As JPMorgan's chief data officer, Rob Casper is involved in one of the largest data projects on Wall Street today.

Standing in his 39th floor office in JPMorgan's glass-walled midtown Manhattan headquarters, the bank's chief data officer wants to make a point.

Full or partial acronyms, hyphens between different words, three- and four-letter abbreviations of the same word.

They're just a sample of the names that Casper's former firm, Morgan Stanley, used to refer to the hedge fund in its computer records, making it difficult to calculate how much the bank might lose in 1998 after Russia's debt default sent the fund spiraling down.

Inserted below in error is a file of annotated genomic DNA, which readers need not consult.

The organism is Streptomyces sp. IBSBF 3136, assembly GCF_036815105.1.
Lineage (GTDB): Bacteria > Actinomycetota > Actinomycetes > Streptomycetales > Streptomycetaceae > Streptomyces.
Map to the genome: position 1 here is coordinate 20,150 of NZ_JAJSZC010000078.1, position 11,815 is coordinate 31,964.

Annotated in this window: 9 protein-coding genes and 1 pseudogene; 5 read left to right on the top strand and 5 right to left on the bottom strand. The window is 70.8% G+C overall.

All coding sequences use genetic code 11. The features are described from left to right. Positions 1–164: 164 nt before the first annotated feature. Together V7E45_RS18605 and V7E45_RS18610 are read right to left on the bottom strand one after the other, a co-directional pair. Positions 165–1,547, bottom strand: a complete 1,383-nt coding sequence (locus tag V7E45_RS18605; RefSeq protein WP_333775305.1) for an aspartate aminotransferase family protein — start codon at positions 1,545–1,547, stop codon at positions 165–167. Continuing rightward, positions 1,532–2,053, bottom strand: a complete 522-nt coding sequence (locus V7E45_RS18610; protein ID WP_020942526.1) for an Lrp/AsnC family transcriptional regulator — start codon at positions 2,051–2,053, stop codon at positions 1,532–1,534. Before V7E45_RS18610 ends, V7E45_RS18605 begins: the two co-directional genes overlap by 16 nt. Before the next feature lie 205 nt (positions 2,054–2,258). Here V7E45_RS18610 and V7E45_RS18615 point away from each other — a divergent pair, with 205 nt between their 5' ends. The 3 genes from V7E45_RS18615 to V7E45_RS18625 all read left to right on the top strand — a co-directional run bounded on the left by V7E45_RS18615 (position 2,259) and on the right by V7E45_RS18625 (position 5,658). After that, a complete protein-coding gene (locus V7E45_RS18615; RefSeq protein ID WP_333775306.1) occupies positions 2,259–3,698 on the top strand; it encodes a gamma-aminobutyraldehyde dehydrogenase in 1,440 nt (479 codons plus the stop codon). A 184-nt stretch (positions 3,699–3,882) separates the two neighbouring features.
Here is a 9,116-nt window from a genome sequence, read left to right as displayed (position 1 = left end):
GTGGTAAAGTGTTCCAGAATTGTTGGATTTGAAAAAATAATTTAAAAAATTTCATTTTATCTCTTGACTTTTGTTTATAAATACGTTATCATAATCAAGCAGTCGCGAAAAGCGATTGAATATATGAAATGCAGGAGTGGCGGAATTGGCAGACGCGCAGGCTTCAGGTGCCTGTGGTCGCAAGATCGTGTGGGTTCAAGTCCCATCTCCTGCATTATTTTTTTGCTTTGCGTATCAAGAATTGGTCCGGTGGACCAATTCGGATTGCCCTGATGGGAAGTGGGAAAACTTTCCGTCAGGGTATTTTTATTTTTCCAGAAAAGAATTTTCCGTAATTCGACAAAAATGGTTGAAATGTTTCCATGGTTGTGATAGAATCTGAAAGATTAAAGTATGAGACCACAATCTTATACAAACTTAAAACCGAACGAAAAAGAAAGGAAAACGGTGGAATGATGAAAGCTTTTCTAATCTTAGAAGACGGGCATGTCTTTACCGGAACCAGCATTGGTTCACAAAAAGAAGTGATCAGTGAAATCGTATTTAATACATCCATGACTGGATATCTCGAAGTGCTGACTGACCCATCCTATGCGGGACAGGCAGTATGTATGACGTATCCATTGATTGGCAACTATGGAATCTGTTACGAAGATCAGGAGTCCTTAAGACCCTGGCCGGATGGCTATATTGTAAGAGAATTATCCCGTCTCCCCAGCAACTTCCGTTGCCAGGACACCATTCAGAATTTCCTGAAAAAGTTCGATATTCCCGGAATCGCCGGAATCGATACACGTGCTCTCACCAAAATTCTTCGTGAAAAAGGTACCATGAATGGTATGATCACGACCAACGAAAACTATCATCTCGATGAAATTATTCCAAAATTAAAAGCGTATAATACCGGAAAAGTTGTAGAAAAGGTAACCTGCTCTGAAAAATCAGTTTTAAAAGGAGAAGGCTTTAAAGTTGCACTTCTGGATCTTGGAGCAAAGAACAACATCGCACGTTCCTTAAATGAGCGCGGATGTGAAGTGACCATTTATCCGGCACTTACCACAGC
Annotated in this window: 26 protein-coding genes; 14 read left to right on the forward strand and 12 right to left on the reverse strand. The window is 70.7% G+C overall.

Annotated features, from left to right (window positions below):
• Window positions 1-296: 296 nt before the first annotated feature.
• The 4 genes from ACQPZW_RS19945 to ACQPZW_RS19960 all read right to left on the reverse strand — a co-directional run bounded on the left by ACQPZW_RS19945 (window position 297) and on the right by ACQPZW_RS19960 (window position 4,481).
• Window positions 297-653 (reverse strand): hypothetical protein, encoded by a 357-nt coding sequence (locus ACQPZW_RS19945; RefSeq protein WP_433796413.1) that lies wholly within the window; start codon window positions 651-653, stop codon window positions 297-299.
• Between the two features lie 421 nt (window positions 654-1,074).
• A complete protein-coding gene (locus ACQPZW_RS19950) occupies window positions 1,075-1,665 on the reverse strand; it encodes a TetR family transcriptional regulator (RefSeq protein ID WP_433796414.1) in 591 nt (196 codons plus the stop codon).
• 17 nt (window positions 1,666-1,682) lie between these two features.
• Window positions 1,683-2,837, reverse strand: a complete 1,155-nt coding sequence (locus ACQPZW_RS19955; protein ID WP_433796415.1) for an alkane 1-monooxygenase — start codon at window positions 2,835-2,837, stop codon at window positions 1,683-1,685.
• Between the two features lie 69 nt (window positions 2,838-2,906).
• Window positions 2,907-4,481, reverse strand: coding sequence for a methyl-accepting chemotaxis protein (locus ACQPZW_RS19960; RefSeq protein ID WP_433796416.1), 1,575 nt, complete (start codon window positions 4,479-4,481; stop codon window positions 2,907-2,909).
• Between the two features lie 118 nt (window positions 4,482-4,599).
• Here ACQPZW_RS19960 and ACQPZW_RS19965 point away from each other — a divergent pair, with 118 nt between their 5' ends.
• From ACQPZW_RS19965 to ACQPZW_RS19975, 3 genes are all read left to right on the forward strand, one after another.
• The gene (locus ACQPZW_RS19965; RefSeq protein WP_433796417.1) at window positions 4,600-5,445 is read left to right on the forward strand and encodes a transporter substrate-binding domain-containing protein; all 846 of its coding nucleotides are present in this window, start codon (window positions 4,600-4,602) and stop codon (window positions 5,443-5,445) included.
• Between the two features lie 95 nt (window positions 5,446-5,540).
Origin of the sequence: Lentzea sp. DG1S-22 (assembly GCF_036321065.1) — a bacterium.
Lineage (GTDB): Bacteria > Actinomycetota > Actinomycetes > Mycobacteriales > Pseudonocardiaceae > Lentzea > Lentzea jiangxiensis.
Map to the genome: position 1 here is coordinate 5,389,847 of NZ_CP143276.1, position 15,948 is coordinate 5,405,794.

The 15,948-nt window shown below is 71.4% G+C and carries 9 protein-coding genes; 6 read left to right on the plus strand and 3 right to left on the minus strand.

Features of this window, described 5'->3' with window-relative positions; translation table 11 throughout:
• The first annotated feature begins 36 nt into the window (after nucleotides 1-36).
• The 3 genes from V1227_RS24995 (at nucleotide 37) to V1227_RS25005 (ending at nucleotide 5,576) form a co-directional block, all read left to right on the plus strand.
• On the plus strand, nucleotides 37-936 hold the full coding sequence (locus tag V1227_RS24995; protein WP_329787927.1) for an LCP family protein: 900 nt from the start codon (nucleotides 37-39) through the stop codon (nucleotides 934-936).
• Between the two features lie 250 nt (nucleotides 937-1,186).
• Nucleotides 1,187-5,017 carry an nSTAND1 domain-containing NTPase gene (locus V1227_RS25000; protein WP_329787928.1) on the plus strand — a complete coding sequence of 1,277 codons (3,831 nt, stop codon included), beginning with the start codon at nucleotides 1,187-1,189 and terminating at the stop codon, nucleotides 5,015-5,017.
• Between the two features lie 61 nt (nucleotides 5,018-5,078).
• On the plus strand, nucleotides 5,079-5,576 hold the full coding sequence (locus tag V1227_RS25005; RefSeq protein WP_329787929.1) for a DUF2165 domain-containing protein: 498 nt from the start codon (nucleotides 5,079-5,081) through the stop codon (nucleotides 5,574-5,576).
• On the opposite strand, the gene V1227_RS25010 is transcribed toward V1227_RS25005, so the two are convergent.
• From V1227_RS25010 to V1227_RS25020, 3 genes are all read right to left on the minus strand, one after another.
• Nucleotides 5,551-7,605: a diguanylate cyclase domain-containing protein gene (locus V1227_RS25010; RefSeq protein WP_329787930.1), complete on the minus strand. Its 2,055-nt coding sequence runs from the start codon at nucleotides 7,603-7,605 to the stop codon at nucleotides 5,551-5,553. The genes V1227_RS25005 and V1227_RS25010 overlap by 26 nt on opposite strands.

He started his career as a lawyer, at Cravath, Swaine, and Moore, the white-shoe law firm, representing the International Swaps and Derivatives Association on derivatives matters.

"It's really hard to execute a complex program like data governance.

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